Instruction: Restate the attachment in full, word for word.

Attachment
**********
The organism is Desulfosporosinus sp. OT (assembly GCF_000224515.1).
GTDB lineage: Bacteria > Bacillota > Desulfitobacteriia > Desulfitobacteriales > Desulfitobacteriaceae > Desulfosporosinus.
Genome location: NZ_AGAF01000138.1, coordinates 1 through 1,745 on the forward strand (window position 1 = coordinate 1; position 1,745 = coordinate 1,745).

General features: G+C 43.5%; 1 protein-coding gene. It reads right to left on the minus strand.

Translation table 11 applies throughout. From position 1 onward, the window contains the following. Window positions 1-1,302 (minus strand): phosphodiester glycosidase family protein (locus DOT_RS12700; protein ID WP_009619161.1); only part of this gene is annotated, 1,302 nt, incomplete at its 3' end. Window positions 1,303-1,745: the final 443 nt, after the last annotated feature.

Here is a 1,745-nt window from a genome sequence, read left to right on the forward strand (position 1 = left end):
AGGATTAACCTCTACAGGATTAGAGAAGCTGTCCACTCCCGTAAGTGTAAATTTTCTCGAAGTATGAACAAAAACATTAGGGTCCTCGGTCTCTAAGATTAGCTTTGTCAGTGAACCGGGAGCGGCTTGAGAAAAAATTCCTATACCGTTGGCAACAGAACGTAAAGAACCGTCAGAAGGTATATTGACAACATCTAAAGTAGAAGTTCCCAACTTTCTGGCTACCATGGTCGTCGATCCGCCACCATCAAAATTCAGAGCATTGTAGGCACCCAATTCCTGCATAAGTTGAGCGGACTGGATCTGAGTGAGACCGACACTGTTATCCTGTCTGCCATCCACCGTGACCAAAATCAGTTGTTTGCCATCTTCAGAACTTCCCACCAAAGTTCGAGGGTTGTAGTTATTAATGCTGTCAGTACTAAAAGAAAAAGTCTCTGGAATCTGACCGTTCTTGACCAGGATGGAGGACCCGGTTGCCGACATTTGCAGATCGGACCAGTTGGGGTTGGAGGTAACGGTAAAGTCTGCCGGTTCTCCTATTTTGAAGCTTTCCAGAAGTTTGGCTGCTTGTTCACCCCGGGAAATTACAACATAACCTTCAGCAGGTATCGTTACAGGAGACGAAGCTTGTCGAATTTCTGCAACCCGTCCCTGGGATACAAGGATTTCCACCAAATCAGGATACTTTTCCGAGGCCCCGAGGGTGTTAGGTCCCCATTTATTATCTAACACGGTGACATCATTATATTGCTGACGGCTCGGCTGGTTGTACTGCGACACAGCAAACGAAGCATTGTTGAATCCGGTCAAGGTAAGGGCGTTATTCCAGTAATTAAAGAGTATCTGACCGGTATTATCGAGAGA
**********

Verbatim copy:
The organism is Desulfosporosinus sp. OT (assembly GCF_000224515.1).
GTDB lineage: Bacteria > Bacillota > Desulfitobacteriia > Desulfitobacteriales > Desulfitobacteriaceae > Desulfosporosinus.
Genome location: NZ_AGAF01000138.1, coordinates 1 through 1,745 on the forward strand (window position 1 = coordinate 1; position 1,745 = coordinate 1,745).

General features: G+C 43.5%; 1 protein-coding gene. It reads right to left on the minus strand.

Translation table 11 applies throughout. From position 1 onward, the window contains the following. Window positions 1-1,302 (minus strand): phosphodiester glycosidase family protein (locus DOT_RS12700; protein ID WP_009619161.1); only part of this gene is annotated, 1,302 nt, incomplete at its 3' end. Window positions 1,303-1,745: the final 443 nt, after the last annotated feature.

Here is a 1,745-nt window from a genome sequence, read left to right on the forward strand (position 1 = left end):
AGGATTAACCTCTACAGGATTAGAGAAGCTGTCCACTCCCGTAAGTGTAAATTTTCTCGAAGTATGAACAAAAACATTAGGGTCCTCGGTCTCTAAGATTAGCTTTGTCAGTGAACCGGGAGCGGCTTGAGAAAAAATTCCTATACCGTTGGCAACAGAACGTAAAGAACCGTCAGAAGGTATATTGACAACATCTAAAGTAGAAGTTCCCAACTTTCTGGCTACCATGGTCGTCGATCCGCCACCATCAAAATTCAGAGCATTGTAGGCACCCAATTCCTGCATAAGTTGAGCGGACTGGATCTGAGTGAGACCGACACTGTTATCCTGTCTGCCATCCACCGTGACCAAAATCAGTTGTTTGCCATCTTCAGAACTTCCCACCAAAGTTCGAGGGTTGTAGTTATTAATGCTGTCAGTACTAAAAGAAAAAGTCTCTGGAATCTGACCGTTCTTGACCAGGATGGAGGACCCGGTTGCCGACATTTGCAGATCGGACCAGTTGGGGTTGGAGGTAACGGTAAAGTCTGCCGGTTCTCCTATTTTGAAGCTTTCCAGAAGTTTGGCTGCTTGTTCACCCCGGGAAATTACAACATAACCTTCAGCAGGTATCGTTACAGGAGACGAAGCTTGTCGAATTTCTGCAACCCGTCCCTGGGATACAAGGATTTCCACCAAATCAGGATACTTTTCCGAGGCCCCGAGGGTGTTAGGTCCCCATTTATTATCTAACACGGTGACATCATTATATTGCTGACGGCTCGGCTGGTTGTACTGCGACACAGCAAACGAAGCATTGTTGAATCCGGTCAAGGTAAGGGCGTTATTCCAGTAATTAAAGAGTATCTGACCGGTATTATCGAGAGA